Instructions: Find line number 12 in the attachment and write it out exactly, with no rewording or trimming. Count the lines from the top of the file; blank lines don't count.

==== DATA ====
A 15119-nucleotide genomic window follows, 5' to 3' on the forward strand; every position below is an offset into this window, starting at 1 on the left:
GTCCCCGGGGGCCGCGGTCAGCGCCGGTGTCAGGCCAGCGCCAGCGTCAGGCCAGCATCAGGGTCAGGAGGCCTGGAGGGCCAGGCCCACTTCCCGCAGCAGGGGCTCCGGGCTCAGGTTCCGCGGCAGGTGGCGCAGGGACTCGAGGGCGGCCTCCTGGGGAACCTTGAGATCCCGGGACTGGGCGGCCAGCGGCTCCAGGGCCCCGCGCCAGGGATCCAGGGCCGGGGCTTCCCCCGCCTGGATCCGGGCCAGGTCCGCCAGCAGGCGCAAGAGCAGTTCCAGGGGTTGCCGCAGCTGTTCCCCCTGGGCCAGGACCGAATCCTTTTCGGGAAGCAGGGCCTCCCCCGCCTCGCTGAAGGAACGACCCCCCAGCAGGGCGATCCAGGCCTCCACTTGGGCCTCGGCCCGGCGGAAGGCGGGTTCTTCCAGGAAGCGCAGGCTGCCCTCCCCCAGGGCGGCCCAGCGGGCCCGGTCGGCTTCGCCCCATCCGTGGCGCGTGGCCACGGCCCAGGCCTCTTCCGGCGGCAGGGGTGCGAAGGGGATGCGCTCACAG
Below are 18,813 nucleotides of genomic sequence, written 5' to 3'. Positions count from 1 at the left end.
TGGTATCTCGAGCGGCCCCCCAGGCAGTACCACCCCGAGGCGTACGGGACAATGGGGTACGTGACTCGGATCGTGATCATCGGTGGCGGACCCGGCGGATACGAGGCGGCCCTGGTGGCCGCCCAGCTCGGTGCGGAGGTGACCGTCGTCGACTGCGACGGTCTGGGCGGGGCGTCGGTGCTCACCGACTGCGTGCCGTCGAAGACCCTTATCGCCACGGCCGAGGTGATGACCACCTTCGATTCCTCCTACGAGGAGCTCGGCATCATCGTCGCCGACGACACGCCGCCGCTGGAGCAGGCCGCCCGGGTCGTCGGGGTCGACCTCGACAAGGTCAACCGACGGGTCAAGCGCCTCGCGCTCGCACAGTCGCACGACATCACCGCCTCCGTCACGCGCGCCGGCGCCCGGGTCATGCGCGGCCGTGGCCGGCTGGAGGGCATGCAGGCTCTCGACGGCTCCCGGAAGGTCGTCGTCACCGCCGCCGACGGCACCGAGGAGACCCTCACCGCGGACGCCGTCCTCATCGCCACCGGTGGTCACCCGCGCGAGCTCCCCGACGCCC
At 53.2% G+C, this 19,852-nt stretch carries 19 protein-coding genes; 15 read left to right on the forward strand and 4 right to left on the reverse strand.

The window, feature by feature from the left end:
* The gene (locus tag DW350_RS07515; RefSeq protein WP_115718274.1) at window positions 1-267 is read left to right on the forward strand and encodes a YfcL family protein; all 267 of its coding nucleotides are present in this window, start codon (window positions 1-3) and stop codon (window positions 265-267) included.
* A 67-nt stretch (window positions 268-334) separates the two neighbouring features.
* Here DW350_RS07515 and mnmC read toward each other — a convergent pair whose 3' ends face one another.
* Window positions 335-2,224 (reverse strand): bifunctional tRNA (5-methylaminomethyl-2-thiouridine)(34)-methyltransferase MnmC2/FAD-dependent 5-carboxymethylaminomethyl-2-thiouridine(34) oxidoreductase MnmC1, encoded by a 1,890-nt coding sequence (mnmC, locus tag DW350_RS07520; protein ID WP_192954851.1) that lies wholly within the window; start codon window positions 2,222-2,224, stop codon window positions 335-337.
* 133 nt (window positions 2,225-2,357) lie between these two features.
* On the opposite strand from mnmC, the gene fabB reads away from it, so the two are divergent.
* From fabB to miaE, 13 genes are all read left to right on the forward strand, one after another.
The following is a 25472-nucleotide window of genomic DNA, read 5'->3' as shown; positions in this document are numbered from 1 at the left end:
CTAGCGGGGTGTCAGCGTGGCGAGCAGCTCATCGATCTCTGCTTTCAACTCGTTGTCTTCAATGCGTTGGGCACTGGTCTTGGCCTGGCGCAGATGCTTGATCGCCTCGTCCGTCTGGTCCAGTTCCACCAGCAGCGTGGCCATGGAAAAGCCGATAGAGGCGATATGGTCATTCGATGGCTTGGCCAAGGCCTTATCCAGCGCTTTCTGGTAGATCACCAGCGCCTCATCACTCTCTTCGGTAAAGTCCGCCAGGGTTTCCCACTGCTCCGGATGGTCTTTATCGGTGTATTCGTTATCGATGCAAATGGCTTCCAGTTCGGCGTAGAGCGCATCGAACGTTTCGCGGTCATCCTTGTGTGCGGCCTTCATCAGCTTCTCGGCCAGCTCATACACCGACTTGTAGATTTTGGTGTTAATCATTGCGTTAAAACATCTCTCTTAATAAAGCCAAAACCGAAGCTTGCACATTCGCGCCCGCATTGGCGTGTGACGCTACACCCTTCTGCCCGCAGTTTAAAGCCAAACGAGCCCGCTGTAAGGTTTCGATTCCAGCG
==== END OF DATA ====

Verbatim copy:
* On the opposite strand from mnmC, the gene fabB reads away from it, so the two are divergent.